Days before my twenty-third birthday and two weeks after I was admitted to the hospital for an allergic reaction to an antibiotic, I had a follow-up appointment with my family physician. I remember everything about that day from what I was wearing to how warm the sun felt on my skin. I was feeling better and ready to start my birthday festivities.
When the doctor walked into the exam room I enthusiastically said, “Hey, Dr. Leroy!! How are you??”
With a surprised look on his face he responded with, “Well you seem to be pretty happy given the news you received.”
With a confused look on my face I asked, “What do you mean?”
He uttered words that I thought I would never hear, “Adrian, you have AIDS.” He proceeded to tell me I had a CD4 count of two and a viral load well into the six figures.
At the time, I didn’t need to even know that a CD4 or white blood cell count of 200 or below meant a damaged immune system to comprehend that my life was in danger. A normal CD4 count for someone without HIV ranges from 500–1,600 cells per cubic millimeter of blood – mine were hanging by a thread.
As he continued to talk, my mind was racing with a million thoughts and questions. What does this mean for me? Am I going to die? What will my mom think? Will anyone love me? Will my family love me? Does God love me? Is this my fault? I left his office and went back to work as if nothing happened. I didn’t want to think about it or think about what my mom, family, church would say or do.
That weekend my mom returned from a trip and I knew that I had to tell her. We had the same doctor and I didn’t want to risk her finding out from anyone else. When she came inside we hugged and she asked about my follow-up appointment. I started crying, something I had not done in front anyone since I was a child. With shame, I told her I had been diagnosed with AIDS. I remember the look on her face like it was yesterday. She started crying and what happened next surprised me. She grabbed me in her arms and said, “We will get through this.” That moment changed everything.
Over the next four years, I was hospitalized three times. At the worst of it I was taking 16 medications, weighed a striking 98 pounds, developed seizures, and walked around with a pump that gave me fluids. For one 48-hour period I lost my sight, memory, and mobility. It was a very dark and scary time for me.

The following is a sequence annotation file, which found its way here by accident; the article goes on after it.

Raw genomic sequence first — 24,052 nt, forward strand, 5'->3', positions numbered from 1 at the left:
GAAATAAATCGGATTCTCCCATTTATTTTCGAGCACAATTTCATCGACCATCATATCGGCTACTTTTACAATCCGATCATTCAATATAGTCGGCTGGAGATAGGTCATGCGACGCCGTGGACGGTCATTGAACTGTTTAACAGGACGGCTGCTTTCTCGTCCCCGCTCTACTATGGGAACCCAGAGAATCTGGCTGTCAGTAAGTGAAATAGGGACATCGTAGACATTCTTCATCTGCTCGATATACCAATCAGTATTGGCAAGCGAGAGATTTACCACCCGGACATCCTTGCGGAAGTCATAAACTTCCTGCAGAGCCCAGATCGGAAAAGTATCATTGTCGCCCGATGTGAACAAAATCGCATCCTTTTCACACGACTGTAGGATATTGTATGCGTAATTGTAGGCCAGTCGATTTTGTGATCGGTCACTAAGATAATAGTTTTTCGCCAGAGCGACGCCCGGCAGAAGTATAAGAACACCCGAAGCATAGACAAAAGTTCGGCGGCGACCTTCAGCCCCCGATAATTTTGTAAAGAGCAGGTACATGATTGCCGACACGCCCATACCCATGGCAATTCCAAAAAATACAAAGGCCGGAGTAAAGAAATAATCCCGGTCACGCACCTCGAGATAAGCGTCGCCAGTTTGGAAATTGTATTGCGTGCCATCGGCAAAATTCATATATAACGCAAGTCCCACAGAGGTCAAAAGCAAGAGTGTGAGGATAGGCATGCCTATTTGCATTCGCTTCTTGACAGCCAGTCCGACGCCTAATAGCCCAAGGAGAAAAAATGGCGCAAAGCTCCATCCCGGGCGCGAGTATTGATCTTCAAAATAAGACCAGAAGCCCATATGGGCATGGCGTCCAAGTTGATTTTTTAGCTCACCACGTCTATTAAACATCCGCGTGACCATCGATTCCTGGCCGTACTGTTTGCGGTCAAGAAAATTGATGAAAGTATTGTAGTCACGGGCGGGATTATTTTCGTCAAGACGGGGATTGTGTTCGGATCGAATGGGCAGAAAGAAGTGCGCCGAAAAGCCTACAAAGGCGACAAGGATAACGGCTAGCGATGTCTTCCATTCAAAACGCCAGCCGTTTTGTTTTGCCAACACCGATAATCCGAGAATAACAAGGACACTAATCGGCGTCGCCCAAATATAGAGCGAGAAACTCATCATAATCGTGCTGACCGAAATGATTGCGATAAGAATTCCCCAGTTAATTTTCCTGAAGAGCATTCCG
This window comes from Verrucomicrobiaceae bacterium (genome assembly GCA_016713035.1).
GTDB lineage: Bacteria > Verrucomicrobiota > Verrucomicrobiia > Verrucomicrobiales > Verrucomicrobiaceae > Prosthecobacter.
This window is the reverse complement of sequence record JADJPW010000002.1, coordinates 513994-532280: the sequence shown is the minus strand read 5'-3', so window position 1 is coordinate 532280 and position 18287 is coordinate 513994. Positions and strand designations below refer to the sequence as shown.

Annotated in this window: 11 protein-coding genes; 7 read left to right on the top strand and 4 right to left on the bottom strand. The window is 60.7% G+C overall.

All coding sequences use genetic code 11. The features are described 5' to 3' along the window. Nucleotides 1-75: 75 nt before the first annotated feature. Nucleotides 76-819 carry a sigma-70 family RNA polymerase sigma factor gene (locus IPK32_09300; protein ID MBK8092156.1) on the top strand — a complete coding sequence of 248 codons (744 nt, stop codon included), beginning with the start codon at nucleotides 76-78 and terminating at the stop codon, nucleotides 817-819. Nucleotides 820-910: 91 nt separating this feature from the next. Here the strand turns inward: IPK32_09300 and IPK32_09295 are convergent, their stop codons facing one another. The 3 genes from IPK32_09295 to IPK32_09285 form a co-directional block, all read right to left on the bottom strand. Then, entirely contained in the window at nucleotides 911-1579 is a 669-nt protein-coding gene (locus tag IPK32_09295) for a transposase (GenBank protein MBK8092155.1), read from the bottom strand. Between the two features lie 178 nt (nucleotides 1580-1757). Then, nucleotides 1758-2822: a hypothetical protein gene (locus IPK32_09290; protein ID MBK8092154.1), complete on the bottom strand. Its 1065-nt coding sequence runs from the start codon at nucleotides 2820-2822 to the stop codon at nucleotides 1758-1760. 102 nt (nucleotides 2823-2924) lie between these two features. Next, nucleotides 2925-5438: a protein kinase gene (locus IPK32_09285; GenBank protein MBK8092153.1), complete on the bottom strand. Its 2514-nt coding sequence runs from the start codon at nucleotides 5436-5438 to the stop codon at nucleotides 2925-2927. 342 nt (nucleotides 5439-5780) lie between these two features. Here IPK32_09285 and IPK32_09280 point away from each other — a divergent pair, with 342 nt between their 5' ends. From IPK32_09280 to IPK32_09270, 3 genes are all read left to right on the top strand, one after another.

I remember laying in the hospital bed and thinking to myself, “This can’t happen to another Black gay man.” It was at that point that I vowed to do whatever it took to reduce HIV transmissions, specifically among young Black gay men.
While transmission rates have leveled off in recent years, Black gay men continue to be disproportionately affected by HIV. A Centers for Disease Control and Prevention (CDC) report released last year estimates that for a Black gay man, the overall lifetime risk of contracting HIV is one in two. Reading reports like this, among other things, reinforces why I do this work. I am determined to do what I can to ensure that the projected data does not manifest.
With access to HIV testing, treatment and support services you can live well with HIV, but this means nothing if we do not address the barriers that many Black gay men face that make them more susceptible to HIV infection and more likely to delay entry into treatment, such as poverty, little to no access to education, incarceration, and mental health issues, among others.
This week we will observe National HIV Testing Day on June 27 – I’m sure you’ll hear and see prevention messages encouraging you to get tested. HIV testing is free, fast, and confidential and it is critical to ending the HIV epidemic in this country.
If I had known more about HIV and the importance of regular testing earlier in my life, I may not have contracted HIV. I know testing and knowing your status can seem scary but the more you know, the more you can do to ensure that you live a long healthy life — positive or negative.
Find an HIV testing site near you today.